By Richard D. Wolff, who is Professor of Economics Emeritus, University of Massachusetts, Amherst where he taught economics from 1973 to 2008. He is currently a Visiting Professor in the Graduate Program in International Affairs of the New School University, New York City. He also teaches classes regularly at the Brecht Forum in Manhattan. From The Real News Network.
Comedian Reginald D Hunter (recommended by our own Richard Smith) tells the following one-liner: “A class system is what you use to discriminate against people who look like you.” True! Though Wolff has a more precise definition.* You can hear Wolff on this YouTube:
Here’s a transcript of Wolff’s discussion of the foreclosure crisis:
Foreclosure in the United States today is in fact a classic example. Over the last thirty years, we have faced a phenomenon we never had before in the history of the United States. We have had rising real wages in America, roughly from the beginning of our history, up until the 1970s. If you worked hard, you got more money in your wage envelope at the end of the week. That was true for 150 years, that was really amazing, and no other country did that.
It stopped in the 1970s, because of computers replacing people, because of American companies moving abroad so they could pay lower wages, because of a mass movement of women into the labor force, immigration, and we went from a country with a chronic labor shortage to a country with a chronic labor oversupply. Employers no longer had to raise wages to keep workers working, to keep them happy, and keep them employed.
And as result, the American working people went into a kind of prolonged psyhic shock. Their wages weren’t rising any more. And so what they did was they turned to another source of money to realize the American Dream that they had been culturally developed to hope for, to expect, to promise to their kids.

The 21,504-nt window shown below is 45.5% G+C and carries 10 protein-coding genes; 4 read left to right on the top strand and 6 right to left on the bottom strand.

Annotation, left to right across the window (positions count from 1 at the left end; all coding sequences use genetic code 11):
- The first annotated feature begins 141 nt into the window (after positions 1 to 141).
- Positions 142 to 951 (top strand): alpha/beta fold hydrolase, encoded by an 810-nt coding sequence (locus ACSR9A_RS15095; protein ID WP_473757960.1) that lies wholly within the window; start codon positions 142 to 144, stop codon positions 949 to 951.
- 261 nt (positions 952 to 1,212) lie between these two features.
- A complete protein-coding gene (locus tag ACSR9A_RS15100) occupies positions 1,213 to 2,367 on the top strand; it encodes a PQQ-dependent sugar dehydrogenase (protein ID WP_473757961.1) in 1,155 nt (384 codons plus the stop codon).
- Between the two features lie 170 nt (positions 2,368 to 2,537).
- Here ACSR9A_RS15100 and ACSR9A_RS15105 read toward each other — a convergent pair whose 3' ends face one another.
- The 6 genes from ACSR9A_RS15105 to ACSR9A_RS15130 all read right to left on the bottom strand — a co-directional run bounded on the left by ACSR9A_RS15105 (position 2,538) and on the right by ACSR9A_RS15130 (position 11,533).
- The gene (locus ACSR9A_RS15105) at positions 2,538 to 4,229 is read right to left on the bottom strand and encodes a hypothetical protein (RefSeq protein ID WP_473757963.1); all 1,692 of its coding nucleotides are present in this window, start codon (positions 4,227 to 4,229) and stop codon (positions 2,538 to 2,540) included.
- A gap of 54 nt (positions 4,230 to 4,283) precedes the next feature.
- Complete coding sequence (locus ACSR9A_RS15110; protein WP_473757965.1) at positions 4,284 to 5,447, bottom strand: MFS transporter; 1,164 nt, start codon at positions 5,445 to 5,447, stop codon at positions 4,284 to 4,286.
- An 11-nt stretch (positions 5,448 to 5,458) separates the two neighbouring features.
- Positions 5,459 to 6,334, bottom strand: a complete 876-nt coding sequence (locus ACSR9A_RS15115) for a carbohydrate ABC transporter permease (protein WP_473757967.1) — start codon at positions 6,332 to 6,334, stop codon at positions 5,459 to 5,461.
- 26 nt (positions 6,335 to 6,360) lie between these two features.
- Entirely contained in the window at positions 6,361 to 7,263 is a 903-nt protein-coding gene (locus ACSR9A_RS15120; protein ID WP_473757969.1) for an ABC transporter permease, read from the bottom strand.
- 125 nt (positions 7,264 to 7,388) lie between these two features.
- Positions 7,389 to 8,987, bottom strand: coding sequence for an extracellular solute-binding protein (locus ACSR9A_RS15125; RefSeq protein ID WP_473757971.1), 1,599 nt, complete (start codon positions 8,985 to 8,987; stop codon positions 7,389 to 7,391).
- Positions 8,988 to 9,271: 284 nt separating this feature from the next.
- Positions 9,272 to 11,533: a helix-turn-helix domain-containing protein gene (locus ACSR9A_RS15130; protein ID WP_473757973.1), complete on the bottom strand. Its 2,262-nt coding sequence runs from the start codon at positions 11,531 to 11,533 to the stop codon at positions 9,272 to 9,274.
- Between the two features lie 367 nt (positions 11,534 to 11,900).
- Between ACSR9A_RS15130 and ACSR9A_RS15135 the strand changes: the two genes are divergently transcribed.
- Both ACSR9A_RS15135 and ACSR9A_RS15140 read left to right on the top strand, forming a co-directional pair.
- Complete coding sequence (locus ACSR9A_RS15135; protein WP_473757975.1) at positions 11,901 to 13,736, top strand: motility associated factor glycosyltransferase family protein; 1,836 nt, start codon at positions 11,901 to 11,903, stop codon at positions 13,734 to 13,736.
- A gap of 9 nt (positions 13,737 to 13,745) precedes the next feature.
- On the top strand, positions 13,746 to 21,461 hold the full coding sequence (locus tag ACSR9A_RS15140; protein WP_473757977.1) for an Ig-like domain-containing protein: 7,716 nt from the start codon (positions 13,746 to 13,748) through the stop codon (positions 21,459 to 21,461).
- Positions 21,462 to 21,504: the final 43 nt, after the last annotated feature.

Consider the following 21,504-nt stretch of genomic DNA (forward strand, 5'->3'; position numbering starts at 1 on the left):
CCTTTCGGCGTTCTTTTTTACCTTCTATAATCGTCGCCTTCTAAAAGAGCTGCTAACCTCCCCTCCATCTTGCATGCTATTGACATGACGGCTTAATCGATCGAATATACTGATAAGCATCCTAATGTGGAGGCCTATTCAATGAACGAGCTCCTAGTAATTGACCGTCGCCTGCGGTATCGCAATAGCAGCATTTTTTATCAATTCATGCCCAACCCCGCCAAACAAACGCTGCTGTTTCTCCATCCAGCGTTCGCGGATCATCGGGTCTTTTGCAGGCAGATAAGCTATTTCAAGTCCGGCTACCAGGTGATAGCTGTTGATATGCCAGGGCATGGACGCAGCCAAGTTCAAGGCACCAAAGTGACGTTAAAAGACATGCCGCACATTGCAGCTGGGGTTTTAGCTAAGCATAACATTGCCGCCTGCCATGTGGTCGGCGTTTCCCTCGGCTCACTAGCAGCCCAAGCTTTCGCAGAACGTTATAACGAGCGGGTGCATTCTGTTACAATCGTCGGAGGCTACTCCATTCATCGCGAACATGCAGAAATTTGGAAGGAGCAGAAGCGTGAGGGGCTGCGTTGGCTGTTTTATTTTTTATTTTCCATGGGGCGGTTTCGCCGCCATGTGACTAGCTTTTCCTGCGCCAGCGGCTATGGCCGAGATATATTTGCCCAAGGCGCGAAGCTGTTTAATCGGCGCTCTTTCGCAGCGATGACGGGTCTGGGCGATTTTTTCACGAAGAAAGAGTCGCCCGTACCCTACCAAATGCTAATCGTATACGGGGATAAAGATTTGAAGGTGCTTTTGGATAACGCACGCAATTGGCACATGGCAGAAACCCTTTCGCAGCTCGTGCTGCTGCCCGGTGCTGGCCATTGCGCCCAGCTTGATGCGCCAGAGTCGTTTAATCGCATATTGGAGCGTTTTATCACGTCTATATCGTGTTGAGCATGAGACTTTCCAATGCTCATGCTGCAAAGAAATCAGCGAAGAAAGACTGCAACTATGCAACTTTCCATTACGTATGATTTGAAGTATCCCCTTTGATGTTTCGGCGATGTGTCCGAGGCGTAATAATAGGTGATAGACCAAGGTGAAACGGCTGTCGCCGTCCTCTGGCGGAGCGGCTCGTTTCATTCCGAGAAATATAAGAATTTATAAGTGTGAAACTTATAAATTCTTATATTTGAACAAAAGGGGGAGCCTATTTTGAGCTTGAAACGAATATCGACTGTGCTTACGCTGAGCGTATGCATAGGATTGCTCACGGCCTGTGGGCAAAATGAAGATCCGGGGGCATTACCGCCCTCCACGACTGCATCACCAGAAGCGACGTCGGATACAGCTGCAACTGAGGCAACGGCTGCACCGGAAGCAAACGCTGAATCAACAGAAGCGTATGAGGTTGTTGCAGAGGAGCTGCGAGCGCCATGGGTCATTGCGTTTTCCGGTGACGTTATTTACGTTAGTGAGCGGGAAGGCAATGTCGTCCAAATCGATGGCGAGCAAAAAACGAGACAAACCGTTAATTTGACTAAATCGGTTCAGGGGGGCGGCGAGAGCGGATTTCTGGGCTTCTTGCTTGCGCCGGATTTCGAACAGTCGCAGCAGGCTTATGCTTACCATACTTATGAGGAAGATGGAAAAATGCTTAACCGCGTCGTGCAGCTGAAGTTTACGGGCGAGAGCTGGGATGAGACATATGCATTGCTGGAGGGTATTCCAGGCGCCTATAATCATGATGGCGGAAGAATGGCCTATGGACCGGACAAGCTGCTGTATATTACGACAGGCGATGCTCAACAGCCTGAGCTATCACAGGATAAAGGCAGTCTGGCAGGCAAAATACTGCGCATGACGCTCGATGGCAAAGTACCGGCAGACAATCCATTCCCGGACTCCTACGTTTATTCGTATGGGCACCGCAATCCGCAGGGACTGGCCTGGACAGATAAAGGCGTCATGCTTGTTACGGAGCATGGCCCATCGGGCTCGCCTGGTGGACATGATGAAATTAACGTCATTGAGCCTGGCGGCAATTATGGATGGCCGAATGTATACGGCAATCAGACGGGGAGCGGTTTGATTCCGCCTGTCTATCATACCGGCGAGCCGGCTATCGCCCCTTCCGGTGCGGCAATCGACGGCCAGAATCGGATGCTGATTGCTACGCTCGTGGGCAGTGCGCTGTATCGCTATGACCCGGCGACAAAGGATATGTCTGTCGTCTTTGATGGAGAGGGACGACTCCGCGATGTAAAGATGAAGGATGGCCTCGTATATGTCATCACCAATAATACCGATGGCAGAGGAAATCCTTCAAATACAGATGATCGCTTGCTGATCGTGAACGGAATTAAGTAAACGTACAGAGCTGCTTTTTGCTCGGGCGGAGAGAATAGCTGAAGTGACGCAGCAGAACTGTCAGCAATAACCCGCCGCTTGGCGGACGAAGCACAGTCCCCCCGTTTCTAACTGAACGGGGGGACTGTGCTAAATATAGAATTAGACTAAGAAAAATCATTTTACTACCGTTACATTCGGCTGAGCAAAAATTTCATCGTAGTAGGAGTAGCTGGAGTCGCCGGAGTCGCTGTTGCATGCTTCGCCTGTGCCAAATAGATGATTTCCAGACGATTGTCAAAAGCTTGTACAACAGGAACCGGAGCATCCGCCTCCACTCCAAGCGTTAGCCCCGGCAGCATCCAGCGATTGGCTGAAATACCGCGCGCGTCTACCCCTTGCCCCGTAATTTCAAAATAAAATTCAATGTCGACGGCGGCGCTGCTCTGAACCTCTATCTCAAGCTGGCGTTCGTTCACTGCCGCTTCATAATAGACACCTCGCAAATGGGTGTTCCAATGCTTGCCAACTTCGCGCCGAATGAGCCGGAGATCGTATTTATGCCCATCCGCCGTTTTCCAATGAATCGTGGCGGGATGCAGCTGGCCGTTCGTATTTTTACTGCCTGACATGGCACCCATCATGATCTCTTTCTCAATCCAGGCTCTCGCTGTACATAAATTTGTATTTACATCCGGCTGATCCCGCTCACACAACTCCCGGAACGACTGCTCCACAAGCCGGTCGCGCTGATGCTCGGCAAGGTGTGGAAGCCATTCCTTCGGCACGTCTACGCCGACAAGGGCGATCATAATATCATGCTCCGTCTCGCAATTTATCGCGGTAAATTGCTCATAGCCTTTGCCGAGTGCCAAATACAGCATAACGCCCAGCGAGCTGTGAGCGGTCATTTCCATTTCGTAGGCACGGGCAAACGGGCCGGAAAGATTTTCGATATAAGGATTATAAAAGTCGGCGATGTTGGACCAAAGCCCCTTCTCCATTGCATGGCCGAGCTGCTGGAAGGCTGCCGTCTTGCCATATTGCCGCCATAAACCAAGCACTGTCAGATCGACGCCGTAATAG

They borrowed money like crazy. And the business community of the United States saw in the borrowing of the American working class a fantastic market to go after. You know in the 1970s, in the beginning, the only people who had a credit card were wealthy people or folks on business expense accounts. Starting in the 1970s, we gave credit to the mass of Americans. Everybody gets a credit card, and everybody can go to the bank to borrow to buy a home. Mortgage debt, credit card debt explodes.
It was a money-making extravaganza. We saw all the wealthy come together and get involved in this money. Bulding houses, lending workers at huge interest rates the money with which to buy the new and expensively built homes. Wealthy people poured their money in to companies that built these homes, furnished these homes, decorated these homes, and you had a literal explosion of profitability.
But of course. You can’t keep lending to working people if their underlying economic situation isn’t improving. So it was only a matter of time until the extra borrowing reached the limit of the underlying frozen, stagnant wages.